Stir-fries, steaks and seafood have traditionally been synonymous with cooking on an open flame, but chefs at places like Cinnabar could soon be learning new methods for their cuisines.
The Kingston foreshore restaurant uses gas burners for its Asian menu, however, a plan to have all ACT businesses and homes off gas by 2045 would mean a major refit for the kitchen.
Manager Tito Majumdar said while steamers, ovens, and pressure cookers can all be electric, until he's seen an all-electric kitchen, he's not sure how it'll work.
"Small scale places and breakfast places I know can work with induction cooking, but for this style commercial cooking, I think we need flames," Mr Majumdar said.
New connections to gas mains will be banned in the ACT from next year. Connected homes and businesses will be encouraged to abolish gas over the next 20 years.
Businesses can apply for a 50 per cent rebate on sustainable water and energy systems up to $5000, plus personal plans for transitioning.
Helen Oakey, Executive Director, Conservation Council ACT Region, said there are strong cultural attachments to using gas cooktops, particularly with certain cuisines.
The Conservation Council has been working on ways to encourage induction stoves, starting with a soon-to-launched, myth-busting social media campaign.
The next step will be to take induction stoves to community events, providing cooking demonstrations and allowing people to give them a try.
Ms Oakey said "chef culture" had spread from televisions to home kitchens, with people now believing gas flames meant good cooking.
She said most people who tried induction cooktops swear they'd never go back, with easy cleanup, safety and cleaner air the major draw cards.
Ms Oakey said commercial restaurants around the world were already cooking on induction and reporting workplace improvements.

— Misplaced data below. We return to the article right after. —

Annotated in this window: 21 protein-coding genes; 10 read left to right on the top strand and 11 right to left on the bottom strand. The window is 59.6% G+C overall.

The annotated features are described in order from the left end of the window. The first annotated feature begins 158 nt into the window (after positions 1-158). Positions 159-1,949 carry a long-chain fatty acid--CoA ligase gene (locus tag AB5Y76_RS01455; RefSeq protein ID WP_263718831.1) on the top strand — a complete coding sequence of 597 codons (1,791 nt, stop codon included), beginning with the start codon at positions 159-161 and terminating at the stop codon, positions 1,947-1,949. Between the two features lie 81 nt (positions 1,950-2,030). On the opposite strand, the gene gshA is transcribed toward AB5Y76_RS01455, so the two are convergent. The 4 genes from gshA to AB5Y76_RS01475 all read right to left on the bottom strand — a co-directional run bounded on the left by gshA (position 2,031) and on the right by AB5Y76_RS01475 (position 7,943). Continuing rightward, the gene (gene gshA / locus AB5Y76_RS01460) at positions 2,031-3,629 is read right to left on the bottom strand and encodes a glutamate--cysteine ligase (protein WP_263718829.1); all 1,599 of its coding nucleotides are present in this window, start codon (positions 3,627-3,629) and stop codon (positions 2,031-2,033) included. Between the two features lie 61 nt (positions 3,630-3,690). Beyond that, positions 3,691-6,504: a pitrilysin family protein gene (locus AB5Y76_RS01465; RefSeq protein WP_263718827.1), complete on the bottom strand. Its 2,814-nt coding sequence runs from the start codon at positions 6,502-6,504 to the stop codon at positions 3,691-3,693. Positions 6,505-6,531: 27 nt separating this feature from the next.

"If you can imagine working in a kitchen with a whole load of gas burners going full bore and the heat and intensity that generates, plus the safety issues and the fumes," she said.
"When you replace them with an array of induction cooktops, they're not emitting the same noxious fumes and heat."
Melted in Fyshwick has transitioned off gas and Alcove bar in Braddon chose induction cooking from the start.
The owner of Daana restaurant, chef Sanjay Kumar, also uses induction for his Indian cooking classes.
Pho Phu Quoc business owner Sue Le said gas might be expensive, but stir-frying meat without it would be impossible.
"How do they think we're going to cook?" she asked.
Ms Oakey said the ACT government had set out a very long-term transition plan and new technologies would be developed to meet increased demand.
She said aside from the cooking and health benefits, the real win for businesses was the opportunity to disconnect from the gas network and move to clean, renewable electricity.
"When we get down to it, that's what this is all about," Ms Oakey said.
"The reason for this policy is to try and get gas emissions out of the emissions profile for the ACT, because we know, ultimately, that we need to stop using fossil fuels."
We've made it a whole lot easier for you to have your say. Our new comment platform requires only one log-in to access articles and to join the discussion on The Canberra Times website. Find out how to register so you can enjoy civil, friendly and engaging discussions. See our moderation policy here.
Sign up for our newsletter to stay up to date.